Teachers have a difficult job ahead. First they must be up-to-date with the complexities of new technologies. Not every teacher needs to be a Flash wiz but they must embrace students’ views about the roles of ICT in everyday life and start with students’ existing ICT skills. Simultaneously, they must ensure that students gain thinking, problem-solving and communication skills to see them through the school to work transition and beyond. But, as we’ve seen in the recent literacy-teaching debate, deciding the most effective digital-era pedagogies is not clear cut.

7

Australian educational policy and position papers in each state and territory have long promoted the idea that all students need new understandings and skills together with traditional domain specific knowledge to operate successfully in today’s information rich world. Information selection and retrieval skills, higher order cognitive skills such as data interpretation and analysis, collaborative problem-solving, both face-to-face and remote, and knowledge creation strategies are considered especially important. Curriculum framework and KLA specific documents indicate that teachers must implement new pedagogies to facilitate students’ learning in this knowledge-based environment and that ICTs provide excellent vehicles to support contemporary pedagogies (Trinidad, 1998; Western Australian Plan for Government Schools 2004-2007, 2004).

Over two decades there have been numerous reviews, policies, and position statements on ICT in Australian education contexts highlighting the positive impacts and benefits of computer technologies in learning (see for example, the ACT Department of Education, Youth and Family Services, 2004) yet many teachers are challenged to understand and manage ICTs as a strategic resource and develop pedagogies that effectively harness its strengths.

That ICTs have not had the widespread impact on teaching and learning processes envisaged a decade or so ago is disappointing but not surprising. Most educational innovation happens slowly and ICT is in itself continually transformed by new developments and market conditions. It is not a discrete subject and its applications in education are the subject of considerable debate, informed by a combination of scholarly discourse, opinion and research.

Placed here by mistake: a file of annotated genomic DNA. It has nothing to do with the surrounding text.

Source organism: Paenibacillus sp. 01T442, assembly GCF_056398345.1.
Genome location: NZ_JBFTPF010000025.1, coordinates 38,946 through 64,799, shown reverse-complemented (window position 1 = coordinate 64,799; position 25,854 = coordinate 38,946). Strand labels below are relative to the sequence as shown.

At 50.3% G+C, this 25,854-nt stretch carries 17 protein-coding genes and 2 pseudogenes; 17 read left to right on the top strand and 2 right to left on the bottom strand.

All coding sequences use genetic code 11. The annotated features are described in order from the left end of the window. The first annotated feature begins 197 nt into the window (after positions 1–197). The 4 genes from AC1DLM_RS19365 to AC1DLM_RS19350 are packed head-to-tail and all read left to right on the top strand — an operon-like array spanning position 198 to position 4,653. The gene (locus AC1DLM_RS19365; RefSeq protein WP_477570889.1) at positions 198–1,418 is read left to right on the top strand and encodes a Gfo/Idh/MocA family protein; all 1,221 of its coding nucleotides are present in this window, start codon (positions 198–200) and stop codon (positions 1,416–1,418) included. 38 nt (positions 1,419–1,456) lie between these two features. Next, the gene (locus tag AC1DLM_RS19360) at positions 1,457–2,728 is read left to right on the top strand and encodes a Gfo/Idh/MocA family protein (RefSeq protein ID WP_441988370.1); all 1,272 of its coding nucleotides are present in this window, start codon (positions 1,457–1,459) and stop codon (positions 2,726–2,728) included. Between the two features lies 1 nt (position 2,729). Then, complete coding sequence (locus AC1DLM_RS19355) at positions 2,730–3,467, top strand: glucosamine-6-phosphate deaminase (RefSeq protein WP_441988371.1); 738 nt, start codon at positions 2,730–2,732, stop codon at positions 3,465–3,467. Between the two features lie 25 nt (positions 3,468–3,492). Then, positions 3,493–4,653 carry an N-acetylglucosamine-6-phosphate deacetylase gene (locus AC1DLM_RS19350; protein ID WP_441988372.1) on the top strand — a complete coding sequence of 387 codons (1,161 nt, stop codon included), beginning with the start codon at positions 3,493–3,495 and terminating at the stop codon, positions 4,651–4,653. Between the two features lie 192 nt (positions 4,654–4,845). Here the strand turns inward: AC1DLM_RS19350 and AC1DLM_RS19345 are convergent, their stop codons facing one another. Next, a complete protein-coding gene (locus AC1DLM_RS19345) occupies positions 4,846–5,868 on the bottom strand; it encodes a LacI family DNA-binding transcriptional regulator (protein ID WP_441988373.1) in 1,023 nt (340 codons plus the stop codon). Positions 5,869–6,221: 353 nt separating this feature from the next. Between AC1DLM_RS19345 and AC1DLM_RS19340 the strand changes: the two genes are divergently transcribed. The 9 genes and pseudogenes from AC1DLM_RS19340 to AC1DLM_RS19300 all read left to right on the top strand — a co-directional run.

Barriers to effective ICT learning in schools have been highlighted in several contexts (eg. Elliott, 2004a, 2004b; Ely, 1999; Florian, 2004; Leonard, 2001; Ramsey, 2000; Schiller, 2003; Stevens, 2004; Underwood, 2003; Woodward & Reith, 1997; Zhao & Frank, 2003) and calls for national ICT standards, greater institutional support and infrastructure, and better professional development for teachers have been addressed to varying degrees in all states and territories (DEST, 2002).

The main barriers to effective ICT implementation for student learning identified in the literature can be categorised under Structural and Process dimensions.

Structural barriers

Limited classroom space

Collins, 1996

Lack of computers and/or internet in

classrooms; old computers

Zhao & Frank, 2003 Leonard, 2001 Elliott, 2000 Redmond & Brown, 2004

Unreliability of the technology Cuban, 2003; Zhao et al., 2002

Lack of leadership and support from principals Ely, 1999; Schiller, 2003 Lack of institutional support and

encouragement

Ely, 1999; Leonard, 2001

Poor technology infrastructure Zhao & Frank, 2003

Redmond & Brown, 2004

Class timetabling difficulties. Short lessons Leonard, 2001 Redmond & Brown, 2004 Zandvliet & Fraser, 2004

8

Process barriers

Poor teacher attitudes toward technology Lack of teacher confidence Cuban, 2001; Becker 2000 Zhao & Conway

Schiller, 2003; Downes et al, 2002

Conflicting information on the value of ICTs in learning Zhao & Frank, 2003 Limited teacher skills and competence especially in the face of rapidly changing technology

Leonard, 2001 Zhao & Frank, 2003

Classroom management difficulties Cuban, 2001; Elliott, 2000 Leonard, 2001

Difficulty adjusting to new pedagogies

Underwood, 2003

Lack of professional development or inappropriate PD Cuban, 2001; Leonard, 2001 Redmond & Brown, 2004

Lack of time for planning and preparation Sheingold & Hadley, 1990 Means & Olson, 1995

Lack of involvement in computer room and/or classroom layout/planning Zandvliet & Fraser, 2004

To counter these barriers several main enablers are considered necessary for teachers to infuse ICTs in authentic ways across the curriculum. Assuming the technology is in place, teachers must:

1. “…(B)elieve that technology can more effectively achieve and maintain a higher-level goal than what has been used”. 2. “…(B)elieve that using technology will not cause disturbances to higher-level goals that … are more important that the ones being maintained”. 3. “…(B)elieve that he or she has or will have the ability and resources to use

the technology” (Zhao & Cziko, 2000, p.27) 4. Have the commitment and support from others and leadership from supervisory and administrative personnel (Ely, 1999; Schiller, 2003) 5. Feel confident and competent with ICT pedagogies, not just with personal

computing skills (DEST, 2000, 2002; Elliott, 2002; Schiller, 2003).

Meeting the challenge

ICT is a dynamic area and keeping abreast of technological and pedagogical advances is a major challenge for all educators, and especially for classroom teachers. Barriers and enablers for effective ICT teaching and learning have been pinpointed over many years now. Calls for national ICT standards, greater institutional support and infrastructure, and better professional development for teachers have been addressed to varying degrees in all states and territories.